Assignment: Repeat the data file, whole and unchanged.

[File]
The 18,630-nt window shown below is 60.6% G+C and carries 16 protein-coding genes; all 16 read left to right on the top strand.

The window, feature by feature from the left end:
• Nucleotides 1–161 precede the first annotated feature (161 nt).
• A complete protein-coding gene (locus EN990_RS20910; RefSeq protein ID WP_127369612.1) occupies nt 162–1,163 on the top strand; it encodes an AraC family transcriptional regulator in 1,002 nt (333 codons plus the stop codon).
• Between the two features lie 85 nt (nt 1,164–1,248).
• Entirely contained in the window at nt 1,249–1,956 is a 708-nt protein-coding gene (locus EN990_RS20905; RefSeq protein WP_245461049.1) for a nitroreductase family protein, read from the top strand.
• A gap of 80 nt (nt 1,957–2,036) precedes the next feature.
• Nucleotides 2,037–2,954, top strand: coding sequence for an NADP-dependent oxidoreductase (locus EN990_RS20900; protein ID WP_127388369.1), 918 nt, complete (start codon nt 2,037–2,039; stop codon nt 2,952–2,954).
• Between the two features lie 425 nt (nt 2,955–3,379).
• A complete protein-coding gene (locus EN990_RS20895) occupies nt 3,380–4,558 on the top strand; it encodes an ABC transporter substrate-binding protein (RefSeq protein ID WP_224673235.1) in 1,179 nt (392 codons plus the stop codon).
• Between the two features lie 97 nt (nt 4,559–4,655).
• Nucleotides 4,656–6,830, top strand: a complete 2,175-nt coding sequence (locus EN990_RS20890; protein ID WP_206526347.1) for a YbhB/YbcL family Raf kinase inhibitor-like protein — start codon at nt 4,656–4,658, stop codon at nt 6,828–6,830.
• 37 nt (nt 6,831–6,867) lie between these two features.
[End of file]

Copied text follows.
The 18,630-nt window shown below is 60.6% G+C and carries 16 protein-coding genes; all 16 read left to right on the top strand.

The window, feature by feature from the left end:
• Nucleotides 1–161 precede the first annotated feature (161 nt).
• A complete protein-coding gene (locus EN990_RS20910; RefSeq protein ID WP_127369612.1) occupies nt 162–1,163 on the top strand; it encodes an AraC family transcriptional regulator in 1,002 nt (333 codons plus the stop codon).
• Between the two features lie 85 nt (nt 1,164–1,248).
• Entirely contained in the window at nt 1,249–1,956 is a 708-nt protein-coding gene (locus EN990_RS20905; RefSeq protein WP_245461049.1) for a nitroreductase family protein, read from the top strand.
• A gap of 80 nt (nt 1,957–2,036) precedes the next feature.
• Nucleotides 2,037–2,954, top strand: coding sequence for an NADP-dependent oxidoreductase (locus EN990_RS20900; protein ID WP_127388369.1), 918 nt, complete (start codon nt 2,037–2,039; stop codon nt 2,952–2,954).
• Between the two features lie 425 nt (nt 2,955–3,379).
• A complete protein-coding gene (locus EN990_RS20895) occupies nt 3,380–4,558 on the top strand; it encodes an ABC transporter substrate-binding protein (RefSeq protein ID WP_224673235.1) in 1,179 nt (392 codons plus the stop codon).
• Between the two features lie 97 nt (nt 4,559–4,655).
• Nucleotides 4,656–6,830, top strand: a complete 2,175-nt coding sequence (locus EN990_RS20890; protein ID WP_206526347.1) for a YbhB/YbcL family Raf kinase inhibitor-like protein — start codon at nt 4,656–4,658, stop codon at nt 6,828–6,830.
• 37 nt (nt 6,831–6,867) lie between these two features.